The African Union has called for the UN Security Council to suspend the accusations, while the Arab League has warned they set a dangerous precedent.

ICC Chief Prosecutor Luis Moreno-Ocampo told judges at The Hague on 14 July that there were "reasonable grounds" for believing Mr Bashir bore criminal responsibility on 10 counts of genocide, crimes against humanity and war crimes in Darfur.

Some 300,000 people have died as a result of the conflict since 2003 while more than two million have fled their homes, the UN estimates.

Sudan's government denies mobilising Arab Janjaweed militias to attack black African civilians in Darfur after rebels took up arms.

Eritrean President denounces ICC allegations against Sudan

 Asmara, July 26 (SUNA)- Eritrean President Issias Afeworki has denounced the allegations of the prosecutor of the International Criminal Court (ICC) against Sudan, affirming his country's support to Sudan in the face of all challenges. This came when President Afeworki received in Asmara a Sudanese delegation led by Justice Minister Abdel-Basit Sabdarat, who conveyed to him a message from President of the Republic Field Marshal Omer Al-Bashir dealing with developments in Sudan. The meeting also discussed the developed relations between the two countries. BT/BT

Brunei's newspapers highlight President Al-Bashir's visit to Darfur states

 Bandar Seri Begawan, July 26 (SUNA) - The newspapers in the Sultanate of Brunei Darussalam have highlighted the visit paid by the President of the Republic, Field Marshal Omer Al-Bashir, to the three states of Darfur. Brunei Bulletin newspaper reported that the international media had witnessed tens of thousands of Darfur people who showed their support to the Sudanese President in the face of the allegations of the International Criminal Court. The newspaper said the visit of President Al-Bashir focused of the efforts of peace and development. BT/BT

Meeting of experts of High Sudanese-Egyptian Committee begins

 Cairo, July 26 (SUNA) - The meetings of experts of the High Sudanese-Egyptian Committee began in Cairo Saturday to prepare for the meeting of the high joint committee between the two countries, which will be held in Alexandria on July 30-31, co-chaired by Vice President Ali Osman Mohamed Taha and Egyptian Prime Minister Dr. Ahmed Nadhief. Sudan Ambassador to Egypt Abdel-Moneim Mohamed Mabrouk said the meeting of the sixth session of the committee this year gains added importance as is convened under circumstances in which Sudan faces major challenges, especially following the baseless and rejected allegations by the prosecutor of International Criminal Court against Sudan. He pointed out that a number of agreements and memorandums of understandings would be signed during the meeting on cooperation between the two countries. BT/BT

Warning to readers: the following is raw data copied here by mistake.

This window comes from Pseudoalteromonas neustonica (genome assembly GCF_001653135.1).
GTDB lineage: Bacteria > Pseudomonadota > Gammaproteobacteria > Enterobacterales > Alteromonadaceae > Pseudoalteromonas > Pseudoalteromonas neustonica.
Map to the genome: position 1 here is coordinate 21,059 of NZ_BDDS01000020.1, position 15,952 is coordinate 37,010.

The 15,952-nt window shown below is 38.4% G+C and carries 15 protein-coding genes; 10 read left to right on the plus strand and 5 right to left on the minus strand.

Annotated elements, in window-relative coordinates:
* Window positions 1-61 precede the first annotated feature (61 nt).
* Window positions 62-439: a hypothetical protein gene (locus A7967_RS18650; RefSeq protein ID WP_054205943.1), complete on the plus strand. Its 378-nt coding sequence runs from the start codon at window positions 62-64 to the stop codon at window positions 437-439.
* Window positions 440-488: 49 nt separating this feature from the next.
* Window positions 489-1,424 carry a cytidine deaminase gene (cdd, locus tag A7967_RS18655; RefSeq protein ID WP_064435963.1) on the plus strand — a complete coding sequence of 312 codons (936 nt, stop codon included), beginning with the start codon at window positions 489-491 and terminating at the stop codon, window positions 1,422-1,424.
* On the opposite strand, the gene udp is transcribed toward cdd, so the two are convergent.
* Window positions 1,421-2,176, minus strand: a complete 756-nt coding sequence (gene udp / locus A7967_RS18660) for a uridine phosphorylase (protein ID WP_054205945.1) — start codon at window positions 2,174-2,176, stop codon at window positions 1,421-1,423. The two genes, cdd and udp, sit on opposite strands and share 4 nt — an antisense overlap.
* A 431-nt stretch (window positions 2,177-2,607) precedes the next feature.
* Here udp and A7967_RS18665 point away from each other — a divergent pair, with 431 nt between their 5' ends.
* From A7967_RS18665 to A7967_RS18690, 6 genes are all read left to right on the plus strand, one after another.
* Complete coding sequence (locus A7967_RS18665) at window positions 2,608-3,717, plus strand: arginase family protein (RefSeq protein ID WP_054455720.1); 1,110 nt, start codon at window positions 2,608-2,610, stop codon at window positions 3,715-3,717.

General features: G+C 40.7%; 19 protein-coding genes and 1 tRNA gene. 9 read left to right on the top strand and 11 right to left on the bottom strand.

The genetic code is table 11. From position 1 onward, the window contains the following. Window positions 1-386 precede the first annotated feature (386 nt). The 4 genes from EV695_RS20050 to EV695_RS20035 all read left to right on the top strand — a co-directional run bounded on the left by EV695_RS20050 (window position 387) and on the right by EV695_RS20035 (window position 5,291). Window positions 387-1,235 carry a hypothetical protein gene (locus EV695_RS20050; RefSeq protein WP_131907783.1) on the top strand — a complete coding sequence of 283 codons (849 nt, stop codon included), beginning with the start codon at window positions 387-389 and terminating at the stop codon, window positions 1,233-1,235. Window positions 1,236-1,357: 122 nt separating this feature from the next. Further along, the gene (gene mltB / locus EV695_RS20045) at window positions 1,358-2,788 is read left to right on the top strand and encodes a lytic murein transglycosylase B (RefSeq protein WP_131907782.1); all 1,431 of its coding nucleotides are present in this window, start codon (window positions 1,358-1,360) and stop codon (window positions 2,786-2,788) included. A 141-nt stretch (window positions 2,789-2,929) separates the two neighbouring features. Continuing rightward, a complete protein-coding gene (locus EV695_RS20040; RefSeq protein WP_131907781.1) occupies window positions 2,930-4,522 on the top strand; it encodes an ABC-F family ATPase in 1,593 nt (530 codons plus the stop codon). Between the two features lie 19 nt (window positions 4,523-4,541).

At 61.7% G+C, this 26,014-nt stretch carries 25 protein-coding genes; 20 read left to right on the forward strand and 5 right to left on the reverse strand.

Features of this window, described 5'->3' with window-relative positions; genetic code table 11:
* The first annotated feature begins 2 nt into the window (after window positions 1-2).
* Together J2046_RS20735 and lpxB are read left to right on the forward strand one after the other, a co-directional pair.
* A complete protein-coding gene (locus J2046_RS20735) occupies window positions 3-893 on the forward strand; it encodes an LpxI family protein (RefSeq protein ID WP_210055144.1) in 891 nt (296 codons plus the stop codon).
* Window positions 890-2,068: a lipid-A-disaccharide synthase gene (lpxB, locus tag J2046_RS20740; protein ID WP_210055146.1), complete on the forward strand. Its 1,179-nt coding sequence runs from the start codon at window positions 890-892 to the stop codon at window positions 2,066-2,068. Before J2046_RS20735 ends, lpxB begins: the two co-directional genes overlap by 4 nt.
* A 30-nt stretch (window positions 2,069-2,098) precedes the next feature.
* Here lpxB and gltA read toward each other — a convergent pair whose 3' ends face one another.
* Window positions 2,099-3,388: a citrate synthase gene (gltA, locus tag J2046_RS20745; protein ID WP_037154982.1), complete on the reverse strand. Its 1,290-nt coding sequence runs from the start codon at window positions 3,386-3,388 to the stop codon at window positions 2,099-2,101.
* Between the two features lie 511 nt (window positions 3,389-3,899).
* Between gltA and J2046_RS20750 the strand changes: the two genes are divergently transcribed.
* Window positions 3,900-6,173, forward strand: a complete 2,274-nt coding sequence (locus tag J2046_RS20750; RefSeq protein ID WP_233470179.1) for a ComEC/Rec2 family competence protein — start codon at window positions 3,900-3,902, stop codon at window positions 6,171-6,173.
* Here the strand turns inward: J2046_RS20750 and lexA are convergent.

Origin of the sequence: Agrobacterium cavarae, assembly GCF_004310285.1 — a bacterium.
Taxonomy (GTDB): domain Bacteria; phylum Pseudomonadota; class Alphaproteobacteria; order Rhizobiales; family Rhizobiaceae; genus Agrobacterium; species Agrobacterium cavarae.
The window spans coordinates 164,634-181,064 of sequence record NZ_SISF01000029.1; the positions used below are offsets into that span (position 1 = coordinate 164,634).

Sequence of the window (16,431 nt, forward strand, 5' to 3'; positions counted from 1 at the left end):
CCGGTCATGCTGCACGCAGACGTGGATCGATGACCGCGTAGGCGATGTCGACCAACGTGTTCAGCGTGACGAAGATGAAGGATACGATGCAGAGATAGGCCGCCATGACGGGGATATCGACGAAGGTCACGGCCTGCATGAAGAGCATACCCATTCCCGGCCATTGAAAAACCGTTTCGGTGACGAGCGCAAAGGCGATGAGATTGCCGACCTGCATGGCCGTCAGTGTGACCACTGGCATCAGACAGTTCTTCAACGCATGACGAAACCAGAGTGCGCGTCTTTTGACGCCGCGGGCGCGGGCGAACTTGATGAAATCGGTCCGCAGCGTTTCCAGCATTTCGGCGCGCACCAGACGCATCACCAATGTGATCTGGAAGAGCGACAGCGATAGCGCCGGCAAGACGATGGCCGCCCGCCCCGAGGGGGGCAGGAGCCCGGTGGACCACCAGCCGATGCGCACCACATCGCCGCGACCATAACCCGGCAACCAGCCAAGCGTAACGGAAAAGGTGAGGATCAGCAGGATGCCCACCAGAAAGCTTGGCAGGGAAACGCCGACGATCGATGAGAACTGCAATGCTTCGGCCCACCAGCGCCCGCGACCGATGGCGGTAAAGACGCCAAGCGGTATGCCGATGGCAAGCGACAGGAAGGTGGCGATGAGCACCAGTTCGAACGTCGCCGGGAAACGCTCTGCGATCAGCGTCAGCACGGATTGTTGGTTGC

Sudanese community in Saudi Arabia reaffirms its rejection and condemnation to ICC allegations

 Riyadh, July 26 (SUNA)- The Sudanese community in the Kingdom of Saudi Arabia has reaffirmed its rejection and condemnation to the allegations of the International Criminal Court (ICC) against Sudan, stressing their support to the Government of National Unity in the face of any plot that targets Sudan's unity, sovereignty, security and stability. The community submitted a document of bayah (oath of allegiance) to the President of the Republic. This came in a big national mobilization campaign, organized by the National Committee for Facing Threats to Security and Safety of Sudan in collaboration with Sudan Embassy in Riyadh Thursday at the premises of the embassy. Deputy Ambassador Ahmed Yousif addressed the occasion, pointing out that President Omer Al-Bashir's visit to Darfur refuted the allegations of ICC prosecutor, Ocampo. Yousif praised the stances of the Kingdom of Saudi Arabia, pointing out that the Kingdom, under the leadership of the Custodian of the Two Holy Mosques, has remained supporting Sudan's unity and sovereignty and Sudan's issues. He reaffirmed the support of the Sudanese community in Saudi Arabia with all its associations and political parties to the Government of National Unity in the face of the ICC allegations. Chairman of the National Committee Dr. Omer Alasam, on his part, said the community has sent a strong and clear message to all those behind plots against Sudan. BT/BT

Obama on the Muslim Email

 

It's been around for months and quite frankly, Barack Obama is getting sick and tired of it. The email says he's really a Muslim and other stuff too. Watch him refute the email above. He calls it a "political strategy". Read the transcription below.

Barack Obama: This is obviously a systematic political strategy by somebody because these emails don't just keep coming out the way they have without somebody being behind it. Basically the email falsely states that I'm Muslim, that I pledged my oath of office on a Koran instead of a Bible, that I don't Pledge Allegiance to the flag. Scurrilous stuff.

I want to make sure that your viewers understand that I am a Christian who has belonged to the same church for almost twenty years now. It's where Michelle and I got married. It's where our kids were dedicated. I took my oath of office on my family Bible. I lead the pledge of allegiance when I open up the Senate. I've been saying the pledge of allegiance since I was three years old.

I think it 's very important for people not to buy into the kinds of dirty tricks that we've become so accustomed to in our politics and people need to understand I'm not and never have been of the Muslim faith. I think that those who are of the Muslim faith are deserving of respect and dignity but to try and feed into this fear mongering and try to question my faith commitments and my belief in Jesus Christ I think is offensive and I want to make sure that people are absolutely clear about what's going on with this and if they get another one of these emails that they're deleting it and letting their friends know that it's nonsense.